This morning we awoke to the most snow anyone in this area can remember for around 20 years!  It is sooo beautiful!  I am so lucky that I work from a studio next to the house, so I only had a short passage to clear to the workshop door, and the woodburning stove had stayed alight all night so the room was already warm!  Bliss!! 

The first job today is to get steaming.  No, it’s not the Christmas pud – it’s my Christmas cards!!  Well – not the cards themselves, but the woven contents…  I have woven them with polyester weft so that, once steamed, they will not flatten out or take on another shape once I cut them all apart. 

One thing I learned from my shibori samples for the monograph (Woven Shibori for Textural Effects) was that I need to line my stove-top steamer with a muslin cloth or something similar, to prevent the fabric contents getting scorched.  Actually, one of my husband’s cotton hankies is just the right size and thickness for the job!  So far so good.  It’s going to take roughly 3 hours with each group of 3 strips taking 2 x 10 minute sessions, and 9 motifs per strip.  So in the meantime, I can do other little tasks that have been silently screaming for attention over the past few days – like cleaning (groan!!) and tidying.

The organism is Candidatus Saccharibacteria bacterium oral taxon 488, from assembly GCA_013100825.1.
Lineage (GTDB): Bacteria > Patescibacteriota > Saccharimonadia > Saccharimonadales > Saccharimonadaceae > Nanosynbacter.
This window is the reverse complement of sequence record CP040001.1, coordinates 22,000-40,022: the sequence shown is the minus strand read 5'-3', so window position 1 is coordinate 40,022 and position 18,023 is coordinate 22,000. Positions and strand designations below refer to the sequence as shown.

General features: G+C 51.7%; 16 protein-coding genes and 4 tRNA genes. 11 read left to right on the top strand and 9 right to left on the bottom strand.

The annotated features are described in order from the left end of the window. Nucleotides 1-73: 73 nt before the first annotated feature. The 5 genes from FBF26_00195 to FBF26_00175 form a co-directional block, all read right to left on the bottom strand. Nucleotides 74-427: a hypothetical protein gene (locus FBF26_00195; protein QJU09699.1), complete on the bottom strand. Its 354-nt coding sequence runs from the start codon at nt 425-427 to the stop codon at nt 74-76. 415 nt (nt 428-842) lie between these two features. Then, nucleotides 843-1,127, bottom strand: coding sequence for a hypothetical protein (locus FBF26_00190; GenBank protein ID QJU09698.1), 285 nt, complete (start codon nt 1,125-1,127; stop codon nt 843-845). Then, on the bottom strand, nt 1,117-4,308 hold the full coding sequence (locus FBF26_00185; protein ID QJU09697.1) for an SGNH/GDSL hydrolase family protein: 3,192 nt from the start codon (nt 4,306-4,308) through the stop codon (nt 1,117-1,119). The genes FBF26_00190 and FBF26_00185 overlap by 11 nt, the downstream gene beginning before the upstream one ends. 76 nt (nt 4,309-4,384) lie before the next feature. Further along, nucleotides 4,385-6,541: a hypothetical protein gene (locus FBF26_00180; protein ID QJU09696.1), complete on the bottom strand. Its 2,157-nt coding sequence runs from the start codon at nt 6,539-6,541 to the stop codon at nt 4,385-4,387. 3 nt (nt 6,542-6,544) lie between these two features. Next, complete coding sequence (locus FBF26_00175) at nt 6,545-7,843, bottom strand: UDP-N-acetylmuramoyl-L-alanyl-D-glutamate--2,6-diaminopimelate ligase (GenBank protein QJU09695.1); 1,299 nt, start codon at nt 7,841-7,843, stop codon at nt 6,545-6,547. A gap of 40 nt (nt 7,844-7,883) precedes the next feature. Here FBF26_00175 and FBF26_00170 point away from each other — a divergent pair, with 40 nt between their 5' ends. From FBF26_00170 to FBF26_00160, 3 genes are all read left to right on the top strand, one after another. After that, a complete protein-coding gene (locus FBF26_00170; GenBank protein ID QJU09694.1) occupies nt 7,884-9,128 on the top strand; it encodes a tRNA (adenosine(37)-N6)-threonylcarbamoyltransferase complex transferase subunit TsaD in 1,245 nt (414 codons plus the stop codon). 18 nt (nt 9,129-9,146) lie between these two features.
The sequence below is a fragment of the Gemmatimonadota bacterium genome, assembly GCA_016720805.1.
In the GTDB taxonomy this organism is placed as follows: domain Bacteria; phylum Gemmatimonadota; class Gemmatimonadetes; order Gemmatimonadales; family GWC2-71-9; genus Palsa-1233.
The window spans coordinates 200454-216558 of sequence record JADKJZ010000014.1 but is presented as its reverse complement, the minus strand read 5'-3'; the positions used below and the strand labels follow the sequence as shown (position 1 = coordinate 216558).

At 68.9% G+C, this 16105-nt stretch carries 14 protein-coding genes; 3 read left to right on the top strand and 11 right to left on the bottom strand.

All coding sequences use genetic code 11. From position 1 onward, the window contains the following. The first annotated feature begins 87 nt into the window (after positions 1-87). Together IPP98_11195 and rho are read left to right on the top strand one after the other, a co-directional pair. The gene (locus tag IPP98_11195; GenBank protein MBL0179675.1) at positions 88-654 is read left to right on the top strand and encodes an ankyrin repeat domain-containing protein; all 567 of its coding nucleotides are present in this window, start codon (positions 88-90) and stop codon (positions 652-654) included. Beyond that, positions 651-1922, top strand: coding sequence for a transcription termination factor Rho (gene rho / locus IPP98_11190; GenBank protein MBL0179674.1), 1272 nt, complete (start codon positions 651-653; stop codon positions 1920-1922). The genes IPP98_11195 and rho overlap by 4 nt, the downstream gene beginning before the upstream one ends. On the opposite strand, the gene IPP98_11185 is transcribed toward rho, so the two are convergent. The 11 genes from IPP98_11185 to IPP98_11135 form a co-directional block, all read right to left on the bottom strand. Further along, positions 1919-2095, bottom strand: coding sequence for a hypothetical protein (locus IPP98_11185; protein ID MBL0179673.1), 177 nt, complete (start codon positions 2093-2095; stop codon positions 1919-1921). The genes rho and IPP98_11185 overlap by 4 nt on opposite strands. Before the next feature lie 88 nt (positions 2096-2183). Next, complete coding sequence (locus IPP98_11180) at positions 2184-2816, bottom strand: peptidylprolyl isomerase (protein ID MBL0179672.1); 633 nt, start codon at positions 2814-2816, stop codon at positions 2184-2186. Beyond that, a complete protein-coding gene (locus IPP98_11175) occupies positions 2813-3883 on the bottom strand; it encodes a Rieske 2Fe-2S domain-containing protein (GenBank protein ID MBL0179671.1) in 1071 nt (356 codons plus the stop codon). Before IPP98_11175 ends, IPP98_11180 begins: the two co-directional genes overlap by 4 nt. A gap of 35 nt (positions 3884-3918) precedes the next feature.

There is an amazing diffused light in my workshop today because of the snow, and you realise when something in your usual environment changes, that the way you see things changes too!  Now in my studio, I can see things that need doing that normally I don’t even notice! 

The fields looked so different in their topography today when I was walking Charlie.  Hillocks that I wasn’t really aware of before are suddenly visible, and a hidden dip that I have never seen before in the fields was so obvious today… 

The school children are out making angels in the snow, although one little one almost disappeared beneath the 10″ or so of snow!!  They are having a wonderful time, pulling each other on sledges that must have been gathering cobwebs for quite a few years, and throwing snowballs at each other and anything that moves… 

A couple of teenaged girls were walking around with their cameras, mouths agape, in awe and wonder at the beauty of the scenery of familiar landscapes made unfamiliar.  We got chatting and they have never seen as much snow in our village in their lives.  They were so excited at seeing how the snow has landed and sculpted on various trees, shrubs and marsh grasses. 

It is so invigorating to see how such experiences mould people, and these youngsters will remember this time right into their older years!  The magic of such days stays with us forever, and become treasured memories.  It’s a lovely feeling to feel that our shared experience will live on past the end of my life because of their memories….